This course is an opening foray into the possibilities of painterly printmaking and experimental processes that merge printmaking with painting and drawing. The course will also cover fundamentals such as basic drawing and color mixing. As means to explore their individual idea, students will investigate a wide range of possibilities offered by monoprint techniques and will experiment with inks and paints, stencils, multiple plates, and images altered in sequence. Students will begin to develop a method to investigate meaning, or content, through the techniques of painterly printmaking. There will be an examination of various strategies that fluctuate between specific in-class assignments and individual studio work. In-class assignments will be supplemented with PowerPoint presentations, reading materials, film clips and video screenings, group critiques, homework projects, and visits to artist studios.

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Beginning Painting: From Observation to Invention

Open , Seminar—Fall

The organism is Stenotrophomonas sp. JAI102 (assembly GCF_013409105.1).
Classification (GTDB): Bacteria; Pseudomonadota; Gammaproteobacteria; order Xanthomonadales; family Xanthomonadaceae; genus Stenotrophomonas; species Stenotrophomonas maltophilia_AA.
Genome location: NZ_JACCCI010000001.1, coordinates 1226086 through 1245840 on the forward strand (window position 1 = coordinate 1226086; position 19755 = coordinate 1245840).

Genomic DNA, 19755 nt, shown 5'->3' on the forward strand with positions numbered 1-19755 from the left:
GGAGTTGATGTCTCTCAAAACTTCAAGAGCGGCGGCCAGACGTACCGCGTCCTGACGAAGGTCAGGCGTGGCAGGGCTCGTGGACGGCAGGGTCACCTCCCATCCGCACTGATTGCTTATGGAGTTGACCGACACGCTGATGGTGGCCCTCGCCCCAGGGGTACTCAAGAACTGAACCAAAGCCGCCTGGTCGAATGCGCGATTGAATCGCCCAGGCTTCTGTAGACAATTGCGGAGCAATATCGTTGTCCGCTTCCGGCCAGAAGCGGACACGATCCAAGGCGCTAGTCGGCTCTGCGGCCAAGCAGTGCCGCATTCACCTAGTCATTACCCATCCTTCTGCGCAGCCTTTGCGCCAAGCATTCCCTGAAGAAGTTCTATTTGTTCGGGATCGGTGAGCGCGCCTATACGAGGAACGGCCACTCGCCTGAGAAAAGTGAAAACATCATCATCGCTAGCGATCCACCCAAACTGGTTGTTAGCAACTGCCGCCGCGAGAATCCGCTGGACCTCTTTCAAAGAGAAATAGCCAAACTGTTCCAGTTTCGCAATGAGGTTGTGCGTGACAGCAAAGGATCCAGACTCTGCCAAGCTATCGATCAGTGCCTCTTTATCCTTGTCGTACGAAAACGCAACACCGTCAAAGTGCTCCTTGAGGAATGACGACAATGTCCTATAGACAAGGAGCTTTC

This course is an introduction to the materials and techniques of oil painting. There will be an examination of various painting strategies that fluctuate between specific in-class assignments and individual conference projects. The primary focus will be an elaboration on rudimentary concepts such as color, tonal structure, spatial construction, painting surfaces, and composition. The fall semester focuses on the subjects of still life and landscape, which will be starting points for experimentation with spatial structures ranging from direct observation to composite constructions. We will also explore narrative possibilities that landscape and still-life paintings can imply; and we will examine the role of these subjects in the history of painting and other visual media. The course will culminate in an individual project that will be researched by the student and discussed during conferences and course critiques and will include a large-scale painting. In-class assignments will be supplemented with PowerPoint presentations, reading material, film clips and video screenings, group critiques, and homework projects. Students are required to work in the studio outside the class time in order to develop the work. The goal of the course is to gain confidence with technical aspects of painting and to begin to establish an individual studio practice.